When Thursday released Full Collapse in 2001, the New Brunswick, New Jersey, band had no idea it was about to become screamo's spokesman. Eight years and three drama-drenched label changes later, the group is celebrating the release of Common Existence, its fifth full-length and first for Epitaph Records. Drummer Tucker Rule spoke with B-Sides in advance of the band's headlining appearance at this year's Taste of Chaos tour.
B-Sides: Dave Fridmann produced your last two records. What made you want to work with him? He's an incredible producer, but he seems kind of like an odd fit for your style.
Tucker Rule: Well, for [A] City by the Light Divided, we wanted a very live sound. We wanted to capture what we sound like in a rehearsal space, but in the context of a professional recording. We've all been fans of his stuff; all of his records sound really weird and interesting. You put headphones on and you hear all the sounds — and they're all insane, and that was a big attraction to us. I mean, he's done records like Flaming Lips and Mercury Rev and Mogwai, and all that stuff is really cool shit. And it was such a great experience that we wanted to do it again on Common Existence.
So if A City by the Light Divided was your "live record," what is Common Existence all about?
Well, we just hit the ten-year mark, so we just kind of wanted to capture the energy and power of Waiting and Full Collapse and the melodies from War All the Time and that experimental side of [A] City by the Light Divided and kind of put it all together. And hopefully, it'll give kids the same feeling they got when they listened to Full Collapse the first time, but it also has that experimental side of a band kind of growing into their own a little more.
Kind of like a Thursday greatest-hits package.
Yeah, and the record itself is kind of faster than what we normally do. And we're a bunch of old dudes now, so we just decided to go for it with these tunes.
Common Existence is your first record for Epitaph. Your falling out with Victory was kind of notorious, but I guess you made amends with the label because it released the Kill the House Lights DVD.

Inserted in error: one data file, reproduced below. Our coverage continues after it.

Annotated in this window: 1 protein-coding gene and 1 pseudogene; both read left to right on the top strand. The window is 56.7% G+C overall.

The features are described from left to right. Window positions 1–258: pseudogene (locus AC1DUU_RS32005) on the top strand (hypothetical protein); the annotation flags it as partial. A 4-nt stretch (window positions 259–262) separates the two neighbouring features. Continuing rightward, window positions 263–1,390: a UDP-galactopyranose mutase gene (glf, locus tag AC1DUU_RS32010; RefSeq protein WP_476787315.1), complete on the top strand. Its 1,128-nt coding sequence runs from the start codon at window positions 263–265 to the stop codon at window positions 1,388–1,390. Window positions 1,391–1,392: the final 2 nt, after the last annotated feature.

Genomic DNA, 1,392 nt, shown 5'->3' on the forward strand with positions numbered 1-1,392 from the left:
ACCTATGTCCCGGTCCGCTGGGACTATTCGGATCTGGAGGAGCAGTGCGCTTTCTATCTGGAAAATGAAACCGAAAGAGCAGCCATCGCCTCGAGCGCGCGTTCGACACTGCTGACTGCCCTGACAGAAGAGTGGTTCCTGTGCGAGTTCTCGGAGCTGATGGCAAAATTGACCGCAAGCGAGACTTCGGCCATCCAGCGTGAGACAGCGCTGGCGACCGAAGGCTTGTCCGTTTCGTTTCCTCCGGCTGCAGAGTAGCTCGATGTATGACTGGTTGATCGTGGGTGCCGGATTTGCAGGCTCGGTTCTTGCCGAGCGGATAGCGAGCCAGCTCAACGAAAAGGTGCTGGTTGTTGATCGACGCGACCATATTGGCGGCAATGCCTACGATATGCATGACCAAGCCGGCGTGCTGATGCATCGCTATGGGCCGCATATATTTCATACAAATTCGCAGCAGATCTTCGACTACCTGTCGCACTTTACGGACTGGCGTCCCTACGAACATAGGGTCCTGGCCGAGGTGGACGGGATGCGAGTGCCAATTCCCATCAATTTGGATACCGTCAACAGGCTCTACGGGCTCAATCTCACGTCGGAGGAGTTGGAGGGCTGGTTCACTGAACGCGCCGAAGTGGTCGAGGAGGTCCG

A little bit. They owned a lot of the Full Collapse songs, which we needed to use for the DVD, so it only made sense to have a partnership for that one-off. Full Collapse is still the record people seem to really hold onto, so they do have a part of our history.
The influence that record has had is interesting because it was one of those records that didn't really explode the week of its release date.
Yeah, it was great. It was gradual. This band is all about that — we're not trying to put out the next fucking big thing. We don't mind the slow build, because when you build slowly, you get fans that really care about your band. It's not like you're just the next thing they're supposed to be into. You're building fans while you build a career.
I remember Full Collapse kind of getting At the Drive-In comparisons.
Well, At the Drive-In was a huge influence. You could just feel the energy listening to the record. They weren't just songs, they were, like, something that exploded out of your stereo, and you could feel the nervousness and craziness of it. So that was something that intrigued all of us. My favorite band in the world is Quicksand, who is fucking phenomenal.
I saw that you referenced Quicksand and My Bloody Valentine as influences on "Friends in the Armed Forces."
Absolutely. We actually got Walter Schreifels from Quicksand to sing on that song.
It seems like you guys kind of have the resources to be like, "This guy was a huge deal to us; let's have him on our record." That has to be pretty satisfying.
It's awesome, man, because these people are our friends. [Thursday frontman] Geoff [Rickly] was on the subway in New York, and he happened to be on the same car as Walter, and it was this big reunion. They hadn't seen each other in a couple of years and Geoff said, "It's funny I ran into you, because we have this song and I think it lends itself to something that you're really awesome at." I still get a little "Holy shit, that's Walter," and it's way more than if I were to see any celebrity.
When you talk about the "experimental side" of Thursday, what are you referring to?
Some of the sounds, some of the time changes or textures in the record. Geoff maybe singing more, the drums getting a little more technical, the guitar players using pedals more than we used to. Plus, our keyboard player, Andrew [Everding], is very good at putting these layers over the music that make it very beautiful. It's kind of like a soundscape.
I've read that he's a big Philip Glass fan.
Yeah, he's obsessed. And he's also really into pop, which is awesome. He loves Depeche Mode and Morrissey and having that element in the band is really cool.
Yeah, it keeps you guys grounded in a way that people want to listen to your band. It's a lot friendlier than most hardcore.
Yeah, totally. And I also think it's like, all of our music is very non-elitist. Everybody tries to pigeonhole every single band, us included. And it's kind of like, "Well, I don't really think we should be pigeonholed, because we're gonna write this song that's totally outside of our genre." And we're not afraid to write weird songs and go in directions that may seem strange, but we like them and we're not writing for anybody else but ourselves.
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